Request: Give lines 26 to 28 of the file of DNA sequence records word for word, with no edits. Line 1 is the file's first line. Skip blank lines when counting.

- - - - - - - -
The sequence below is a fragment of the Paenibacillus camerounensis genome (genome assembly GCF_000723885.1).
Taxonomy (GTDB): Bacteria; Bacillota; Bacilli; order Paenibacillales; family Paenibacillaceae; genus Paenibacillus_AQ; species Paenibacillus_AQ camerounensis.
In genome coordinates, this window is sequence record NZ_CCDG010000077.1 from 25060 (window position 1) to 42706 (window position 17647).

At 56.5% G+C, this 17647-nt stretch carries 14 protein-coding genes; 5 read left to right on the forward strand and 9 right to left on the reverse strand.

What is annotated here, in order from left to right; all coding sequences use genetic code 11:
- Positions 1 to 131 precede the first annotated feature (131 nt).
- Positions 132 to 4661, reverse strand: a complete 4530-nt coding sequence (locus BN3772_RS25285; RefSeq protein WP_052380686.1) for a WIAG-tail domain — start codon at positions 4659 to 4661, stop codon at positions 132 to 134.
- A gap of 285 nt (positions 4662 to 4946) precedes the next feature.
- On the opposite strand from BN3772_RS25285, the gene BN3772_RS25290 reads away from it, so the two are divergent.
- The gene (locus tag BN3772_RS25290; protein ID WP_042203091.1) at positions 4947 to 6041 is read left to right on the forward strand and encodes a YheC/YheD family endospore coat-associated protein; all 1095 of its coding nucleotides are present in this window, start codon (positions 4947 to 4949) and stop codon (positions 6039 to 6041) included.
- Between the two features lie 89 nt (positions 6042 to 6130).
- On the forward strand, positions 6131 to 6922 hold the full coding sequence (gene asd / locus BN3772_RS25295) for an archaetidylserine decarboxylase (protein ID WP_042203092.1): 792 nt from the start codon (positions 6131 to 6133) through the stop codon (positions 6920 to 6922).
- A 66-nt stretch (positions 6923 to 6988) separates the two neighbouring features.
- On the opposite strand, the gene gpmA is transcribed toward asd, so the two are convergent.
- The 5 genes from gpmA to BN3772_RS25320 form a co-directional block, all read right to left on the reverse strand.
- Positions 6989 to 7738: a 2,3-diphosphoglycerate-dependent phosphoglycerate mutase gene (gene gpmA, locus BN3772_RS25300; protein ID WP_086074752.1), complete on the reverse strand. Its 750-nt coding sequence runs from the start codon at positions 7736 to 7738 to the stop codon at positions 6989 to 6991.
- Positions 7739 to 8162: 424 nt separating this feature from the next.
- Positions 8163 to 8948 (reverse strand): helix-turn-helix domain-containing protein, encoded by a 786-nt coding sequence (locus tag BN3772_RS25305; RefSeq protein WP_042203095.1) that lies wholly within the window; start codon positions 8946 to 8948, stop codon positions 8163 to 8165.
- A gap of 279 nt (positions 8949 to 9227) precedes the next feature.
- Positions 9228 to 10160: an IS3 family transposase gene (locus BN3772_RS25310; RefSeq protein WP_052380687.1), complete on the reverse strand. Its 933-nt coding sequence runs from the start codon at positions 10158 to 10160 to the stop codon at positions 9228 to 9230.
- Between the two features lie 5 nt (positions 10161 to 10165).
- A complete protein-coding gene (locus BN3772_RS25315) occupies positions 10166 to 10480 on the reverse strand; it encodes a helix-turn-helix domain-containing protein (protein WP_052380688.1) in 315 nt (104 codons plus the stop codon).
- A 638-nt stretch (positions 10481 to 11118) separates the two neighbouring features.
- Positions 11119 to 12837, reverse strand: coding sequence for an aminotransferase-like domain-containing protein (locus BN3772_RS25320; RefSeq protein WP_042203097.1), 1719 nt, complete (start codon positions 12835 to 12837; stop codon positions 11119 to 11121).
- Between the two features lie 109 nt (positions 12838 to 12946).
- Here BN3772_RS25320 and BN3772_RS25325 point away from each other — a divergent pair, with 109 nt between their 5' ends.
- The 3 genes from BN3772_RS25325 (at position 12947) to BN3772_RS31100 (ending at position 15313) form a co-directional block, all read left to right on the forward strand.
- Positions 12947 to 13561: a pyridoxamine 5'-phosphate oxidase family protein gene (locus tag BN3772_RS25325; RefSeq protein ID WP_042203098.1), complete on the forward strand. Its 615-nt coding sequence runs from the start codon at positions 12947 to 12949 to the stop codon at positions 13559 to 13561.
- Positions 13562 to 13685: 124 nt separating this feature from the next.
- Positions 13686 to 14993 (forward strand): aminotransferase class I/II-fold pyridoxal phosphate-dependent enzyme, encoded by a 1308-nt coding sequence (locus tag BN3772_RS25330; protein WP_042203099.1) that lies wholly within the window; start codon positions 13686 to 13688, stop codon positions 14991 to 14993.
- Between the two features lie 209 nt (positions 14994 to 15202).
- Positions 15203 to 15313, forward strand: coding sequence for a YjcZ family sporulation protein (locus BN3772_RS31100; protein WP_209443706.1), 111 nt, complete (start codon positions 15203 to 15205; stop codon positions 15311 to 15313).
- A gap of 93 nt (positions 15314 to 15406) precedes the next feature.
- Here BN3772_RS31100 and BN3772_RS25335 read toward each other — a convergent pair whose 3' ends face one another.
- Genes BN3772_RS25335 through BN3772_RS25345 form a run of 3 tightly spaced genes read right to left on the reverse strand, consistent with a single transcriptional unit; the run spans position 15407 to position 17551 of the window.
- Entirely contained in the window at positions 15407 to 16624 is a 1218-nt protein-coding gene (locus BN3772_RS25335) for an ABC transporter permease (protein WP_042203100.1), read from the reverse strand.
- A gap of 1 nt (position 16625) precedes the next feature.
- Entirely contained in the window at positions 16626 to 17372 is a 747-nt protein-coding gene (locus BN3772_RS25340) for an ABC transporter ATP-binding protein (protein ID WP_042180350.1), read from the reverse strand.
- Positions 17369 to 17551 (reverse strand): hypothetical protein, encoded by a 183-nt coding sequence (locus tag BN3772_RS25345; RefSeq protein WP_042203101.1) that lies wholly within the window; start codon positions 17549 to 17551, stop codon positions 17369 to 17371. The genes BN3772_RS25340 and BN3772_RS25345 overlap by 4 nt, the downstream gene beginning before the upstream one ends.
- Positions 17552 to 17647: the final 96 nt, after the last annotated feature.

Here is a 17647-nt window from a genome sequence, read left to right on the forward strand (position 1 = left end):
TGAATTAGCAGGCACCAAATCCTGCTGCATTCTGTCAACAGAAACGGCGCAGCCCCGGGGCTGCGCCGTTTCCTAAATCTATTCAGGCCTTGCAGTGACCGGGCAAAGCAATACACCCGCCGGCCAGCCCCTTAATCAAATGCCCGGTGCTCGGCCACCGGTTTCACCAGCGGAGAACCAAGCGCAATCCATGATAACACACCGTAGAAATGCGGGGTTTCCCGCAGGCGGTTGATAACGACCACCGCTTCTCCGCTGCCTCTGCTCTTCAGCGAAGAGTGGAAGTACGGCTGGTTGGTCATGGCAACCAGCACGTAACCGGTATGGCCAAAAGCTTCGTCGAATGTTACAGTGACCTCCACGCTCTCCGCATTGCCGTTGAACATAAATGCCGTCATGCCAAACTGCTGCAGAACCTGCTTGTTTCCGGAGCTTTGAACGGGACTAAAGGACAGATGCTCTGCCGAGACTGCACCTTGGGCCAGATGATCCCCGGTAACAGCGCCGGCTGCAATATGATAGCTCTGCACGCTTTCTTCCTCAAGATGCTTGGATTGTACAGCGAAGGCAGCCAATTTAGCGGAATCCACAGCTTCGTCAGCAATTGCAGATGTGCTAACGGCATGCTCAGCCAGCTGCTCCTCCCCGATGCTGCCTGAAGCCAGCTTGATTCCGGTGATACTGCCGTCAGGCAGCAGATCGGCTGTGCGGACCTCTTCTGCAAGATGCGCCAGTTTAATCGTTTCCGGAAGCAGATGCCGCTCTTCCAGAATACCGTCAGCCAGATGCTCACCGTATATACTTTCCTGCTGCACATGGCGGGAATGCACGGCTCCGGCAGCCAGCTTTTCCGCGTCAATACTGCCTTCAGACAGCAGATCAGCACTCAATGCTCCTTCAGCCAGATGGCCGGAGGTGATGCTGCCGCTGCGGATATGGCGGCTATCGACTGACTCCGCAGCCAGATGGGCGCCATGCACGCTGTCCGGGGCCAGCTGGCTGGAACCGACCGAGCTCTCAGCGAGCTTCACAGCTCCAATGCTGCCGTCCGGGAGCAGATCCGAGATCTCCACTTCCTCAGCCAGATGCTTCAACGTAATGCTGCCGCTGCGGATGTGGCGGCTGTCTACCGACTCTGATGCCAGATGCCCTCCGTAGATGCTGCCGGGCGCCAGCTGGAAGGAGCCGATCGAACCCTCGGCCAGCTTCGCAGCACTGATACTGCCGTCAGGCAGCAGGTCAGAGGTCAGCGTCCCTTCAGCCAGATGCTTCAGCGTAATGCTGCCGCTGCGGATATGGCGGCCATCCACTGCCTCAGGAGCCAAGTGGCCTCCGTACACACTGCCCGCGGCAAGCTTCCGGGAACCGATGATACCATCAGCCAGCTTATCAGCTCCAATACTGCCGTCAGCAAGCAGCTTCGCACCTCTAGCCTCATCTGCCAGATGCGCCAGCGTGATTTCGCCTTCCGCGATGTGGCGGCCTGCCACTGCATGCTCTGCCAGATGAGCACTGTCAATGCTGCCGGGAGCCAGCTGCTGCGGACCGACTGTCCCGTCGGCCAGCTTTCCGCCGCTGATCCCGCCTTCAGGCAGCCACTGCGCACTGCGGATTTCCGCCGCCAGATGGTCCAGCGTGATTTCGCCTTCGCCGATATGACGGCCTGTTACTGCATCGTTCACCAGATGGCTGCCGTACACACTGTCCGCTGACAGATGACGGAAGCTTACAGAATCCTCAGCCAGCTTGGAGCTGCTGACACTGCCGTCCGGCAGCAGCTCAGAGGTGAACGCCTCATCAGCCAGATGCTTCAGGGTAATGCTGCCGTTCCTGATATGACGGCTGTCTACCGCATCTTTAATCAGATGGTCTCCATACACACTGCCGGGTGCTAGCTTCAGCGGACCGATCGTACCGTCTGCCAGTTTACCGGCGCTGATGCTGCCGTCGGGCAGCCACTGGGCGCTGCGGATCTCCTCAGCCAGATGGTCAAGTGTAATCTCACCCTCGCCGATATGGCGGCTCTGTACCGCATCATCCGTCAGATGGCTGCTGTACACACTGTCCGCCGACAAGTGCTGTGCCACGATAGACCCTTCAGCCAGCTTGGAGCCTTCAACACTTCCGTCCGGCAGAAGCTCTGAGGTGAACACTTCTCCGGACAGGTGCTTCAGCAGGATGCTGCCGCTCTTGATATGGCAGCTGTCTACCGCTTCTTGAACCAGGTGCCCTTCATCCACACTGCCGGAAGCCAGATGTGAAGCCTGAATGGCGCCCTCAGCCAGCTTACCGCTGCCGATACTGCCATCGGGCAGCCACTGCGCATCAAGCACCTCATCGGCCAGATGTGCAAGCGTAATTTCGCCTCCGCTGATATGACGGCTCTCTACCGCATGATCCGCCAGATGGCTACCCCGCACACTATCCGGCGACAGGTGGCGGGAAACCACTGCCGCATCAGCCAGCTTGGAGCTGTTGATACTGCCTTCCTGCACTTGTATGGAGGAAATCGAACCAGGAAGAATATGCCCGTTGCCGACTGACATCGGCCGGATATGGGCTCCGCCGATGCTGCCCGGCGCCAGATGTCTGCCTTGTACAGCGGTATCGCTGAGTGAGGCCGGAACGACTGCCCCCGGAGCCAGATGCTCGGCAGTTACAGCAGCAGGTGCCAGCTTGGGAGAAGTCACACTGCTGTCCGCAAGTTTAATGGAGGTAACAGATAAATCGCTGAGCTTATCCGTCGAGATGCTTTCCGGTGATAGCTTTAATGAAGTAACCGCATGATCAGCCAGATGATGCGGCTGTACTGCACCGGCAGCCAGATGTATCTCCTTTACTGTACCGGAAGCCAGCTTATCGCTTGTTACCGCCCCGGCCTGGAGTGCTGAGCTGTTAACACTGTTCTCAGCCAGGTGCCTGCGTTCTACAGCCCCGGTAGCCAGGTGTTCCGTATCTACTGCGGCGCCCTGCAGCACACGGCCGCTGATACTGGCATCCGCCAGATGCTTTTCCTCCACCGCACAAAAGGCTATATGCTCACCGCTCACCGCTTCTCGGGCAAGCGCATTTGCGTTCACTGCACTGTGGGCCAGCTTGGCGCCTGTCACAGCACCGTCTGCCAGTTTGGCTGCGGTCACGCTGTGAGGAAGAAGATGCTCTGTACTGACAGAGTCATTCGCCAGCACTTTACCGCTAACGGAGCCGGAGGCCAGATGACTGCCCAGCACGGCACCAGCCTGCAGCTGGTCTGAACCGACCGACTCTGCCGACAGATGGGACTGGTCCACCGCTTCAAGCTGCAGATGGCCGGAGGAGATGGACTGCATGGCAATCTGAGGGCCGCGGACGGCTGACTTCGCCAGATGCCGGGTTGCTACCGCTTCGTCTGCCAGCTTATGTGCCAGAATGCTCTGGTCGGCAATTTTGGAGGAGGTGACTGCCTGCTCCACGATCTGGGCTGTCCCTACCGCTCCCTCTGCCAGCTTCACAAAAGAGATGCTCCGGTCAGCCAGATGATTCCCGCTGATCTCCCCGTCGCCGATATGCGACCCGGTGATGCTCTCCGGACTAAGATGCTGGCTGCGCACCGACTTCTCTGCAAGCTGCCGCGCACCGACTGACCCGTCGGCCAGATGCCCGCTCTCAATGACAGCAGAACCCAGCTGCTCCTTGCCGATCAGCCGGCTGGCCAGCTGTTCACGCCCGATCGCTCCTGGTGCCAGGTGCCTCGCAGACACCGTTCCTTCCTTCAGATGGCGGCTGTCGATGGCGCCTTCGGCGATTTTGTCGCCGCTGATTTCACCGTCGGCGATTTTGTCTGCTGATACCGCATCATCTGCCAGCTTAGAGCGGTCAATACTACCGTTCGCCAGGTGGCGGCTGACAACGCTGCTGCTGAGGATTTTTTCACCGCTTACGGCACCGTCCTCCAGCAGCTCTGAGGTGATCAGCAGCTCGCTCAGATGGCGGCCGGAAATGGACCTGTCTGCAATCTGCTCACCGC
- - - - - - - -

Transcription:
- Here BN3772_RS25320 and BN3772_RS25325 point away from each other — a divergent pair, with 109 nt between their 5' ends.
- The 3 genes from BN3772_RS25325 (at position 12947) to BN3772_RS31100 (ending at position 15313) form a co-directional block, all read left to right on the forward strand.
- Positions 12947 to 13561: a pyridoxamine 5'-phosphate oxidase family protein gene (locus tag BN3772_RS25325; RefSeq protein ID WP_042203098.1), complete on the forward strand. Its 615-nt coding sequence runs from the start codon at positions 12947 to 12949 to the stop codon at positions 13559 to 13561.